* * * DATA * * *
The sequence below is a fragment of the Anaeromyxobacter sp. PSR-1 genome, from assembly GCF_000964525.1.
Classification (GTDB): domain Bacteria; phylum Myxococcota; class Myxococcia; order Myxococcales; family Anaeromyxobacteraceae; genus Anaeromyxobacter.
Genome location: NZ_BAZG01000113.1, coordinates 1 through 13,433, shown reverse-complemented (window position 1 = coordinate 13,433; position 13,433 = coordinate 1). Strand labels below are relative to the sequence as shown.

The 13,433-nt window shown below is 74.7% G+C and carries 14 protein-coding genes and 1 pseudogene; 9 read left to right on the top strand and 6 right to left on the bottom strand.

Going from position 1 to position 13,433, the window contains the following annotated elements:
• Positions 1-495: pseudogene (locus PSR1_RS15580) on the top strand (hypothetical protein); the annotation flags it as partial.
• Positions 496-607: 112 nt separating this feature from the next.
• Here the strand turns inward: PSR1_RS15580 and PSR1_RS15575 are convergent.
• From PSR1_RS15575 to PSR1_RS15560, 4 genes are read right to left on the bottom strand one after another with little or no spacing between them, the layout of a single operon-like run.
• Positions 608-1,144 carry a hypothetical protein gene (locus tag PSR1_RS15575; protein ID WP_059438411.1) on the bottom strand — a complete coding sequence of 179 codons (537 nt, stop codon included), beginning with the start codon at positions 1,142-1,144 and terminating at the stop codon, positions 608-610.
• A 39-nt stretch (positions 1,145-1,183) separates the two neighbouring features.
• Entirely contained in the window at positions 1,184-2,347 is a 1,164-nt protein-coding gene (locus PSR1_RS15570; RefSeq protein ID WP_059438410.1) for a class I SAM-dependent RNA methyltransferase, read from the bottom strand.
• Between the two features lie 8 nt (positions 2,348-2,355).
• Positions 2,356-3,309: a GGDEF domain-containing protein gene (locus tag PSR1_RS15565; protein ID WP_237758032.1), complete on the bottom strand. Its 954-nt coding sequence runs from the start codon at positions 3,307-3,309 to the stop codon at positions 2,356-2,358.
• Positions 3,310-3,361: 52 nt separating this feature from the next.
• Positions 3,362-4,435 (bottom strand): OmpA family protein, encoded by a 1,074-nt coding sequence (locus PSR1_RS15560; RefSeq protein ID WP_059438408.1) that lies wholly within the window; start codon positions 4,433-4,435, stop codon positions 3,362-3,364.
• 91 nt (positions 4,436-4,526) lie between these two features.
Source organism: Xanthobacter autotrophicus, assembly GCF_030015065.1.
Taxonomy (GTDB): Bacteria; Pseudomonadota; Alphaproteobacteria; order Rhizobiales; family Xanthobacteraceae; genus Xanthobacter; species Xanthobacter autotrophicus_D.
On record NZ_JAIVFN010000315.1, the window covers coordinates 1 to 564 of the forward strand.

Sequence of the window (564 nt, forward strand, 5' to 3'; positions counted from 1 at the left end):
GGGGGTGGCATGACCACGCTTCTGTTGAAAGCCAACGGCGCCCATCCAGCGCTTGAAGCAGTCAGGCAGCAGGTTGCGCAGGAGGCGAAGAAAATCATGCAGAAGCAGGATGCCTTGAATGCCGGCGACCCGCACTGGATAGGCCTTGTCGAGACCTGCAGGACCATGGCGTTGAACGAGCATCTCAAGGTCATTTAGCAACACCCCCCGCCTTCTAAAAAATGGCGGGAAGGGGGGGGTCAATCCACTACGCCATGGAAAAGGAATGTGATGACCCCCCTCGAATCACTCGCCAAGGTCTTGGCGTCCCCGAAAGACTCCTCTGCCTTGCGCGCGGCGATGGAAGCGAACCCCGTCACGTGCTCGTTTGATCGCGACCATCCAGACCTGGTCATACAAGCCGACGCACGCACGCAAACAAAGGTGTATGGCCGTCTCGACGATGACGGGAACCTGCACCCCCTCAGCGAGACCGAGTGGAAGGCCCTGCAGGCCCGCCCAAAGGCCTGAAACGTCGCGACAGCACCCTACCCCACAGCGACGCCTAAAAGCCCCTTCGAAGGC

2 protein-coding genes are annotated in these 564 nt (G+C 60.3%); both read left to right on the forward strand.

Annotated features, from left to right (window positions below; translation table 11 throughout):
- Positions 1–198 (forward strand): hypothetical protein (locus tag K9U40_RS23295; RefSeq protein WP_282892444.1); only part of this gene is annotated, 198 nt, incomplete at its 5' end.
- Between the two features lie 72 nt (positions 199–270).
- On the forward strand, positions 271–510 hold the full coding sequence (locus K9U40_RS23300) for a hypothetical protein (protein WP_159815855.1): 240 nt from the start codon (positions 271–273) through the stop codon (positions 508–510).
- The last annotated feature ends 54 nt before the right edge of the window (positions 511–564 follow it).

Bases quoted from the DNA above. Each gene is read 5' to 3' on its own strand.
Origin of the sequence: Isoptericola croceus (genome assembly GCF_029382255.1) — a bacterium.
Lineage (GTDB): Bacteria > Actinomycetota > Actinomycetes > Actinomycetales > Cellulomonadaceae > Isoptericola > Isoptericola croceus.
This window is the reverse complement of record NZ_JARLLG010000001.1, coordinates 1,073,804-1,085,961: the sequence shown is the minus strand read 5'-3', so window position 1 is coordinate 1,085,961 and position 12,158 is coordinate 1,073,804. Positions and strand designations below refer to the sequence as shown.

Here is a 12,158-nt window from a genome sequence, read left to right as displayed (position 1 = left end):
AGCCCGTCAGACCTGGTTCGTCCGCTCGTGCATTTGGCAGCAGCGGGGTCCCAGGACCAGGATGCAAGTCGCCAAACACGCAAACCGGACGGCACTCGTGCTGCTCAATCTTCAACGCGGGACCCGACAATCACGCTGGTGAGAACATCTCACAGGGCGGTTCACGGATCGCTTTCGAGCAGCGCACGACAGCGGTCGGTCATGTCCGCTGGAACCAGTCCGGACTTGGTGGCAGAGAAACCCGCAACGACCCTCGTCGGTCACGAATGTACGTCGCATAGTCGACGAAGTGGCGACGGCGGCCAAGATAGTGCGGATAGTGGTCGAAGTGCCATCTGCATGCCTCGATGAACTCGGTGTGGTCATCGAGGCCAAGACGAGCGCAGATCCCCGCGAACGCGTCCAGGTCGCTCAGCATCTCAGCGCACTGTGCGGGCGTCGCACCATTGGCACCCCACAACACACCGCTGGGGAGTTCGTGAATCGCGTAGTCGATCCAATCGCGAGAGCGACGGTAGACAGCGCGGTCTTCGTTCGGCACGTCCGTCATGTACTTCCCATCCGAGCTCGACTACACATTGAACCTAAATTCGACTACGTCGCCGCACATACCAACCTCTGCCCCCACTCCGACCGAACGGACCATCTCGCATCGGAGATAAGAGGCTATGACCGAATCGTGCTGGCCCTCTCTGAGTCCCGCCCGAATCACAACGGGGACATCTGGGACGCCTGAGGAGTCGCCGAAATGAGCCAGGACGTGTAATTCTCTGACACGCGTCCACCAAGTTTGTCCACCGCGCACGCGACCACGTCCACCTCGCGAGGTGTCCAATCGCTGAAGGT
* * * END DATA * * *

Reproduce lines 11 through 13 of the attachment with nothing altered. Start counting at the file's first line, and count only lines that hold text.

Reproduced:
• A 39-nt stretch (positions 1,145-1,183) separates the two neighbouring features.
• Entirely contained in the window at positions 1,184-2,347 is a 1,164-nt protein-coding gene (locus PSR1_RS15570; RefSeq protein ID WP_059438410.1) for a class I SAM-dependent RNA methyltransferase, read from the bottom strand.
• Between the two features lie 8 nt (positions 2,348-2,355).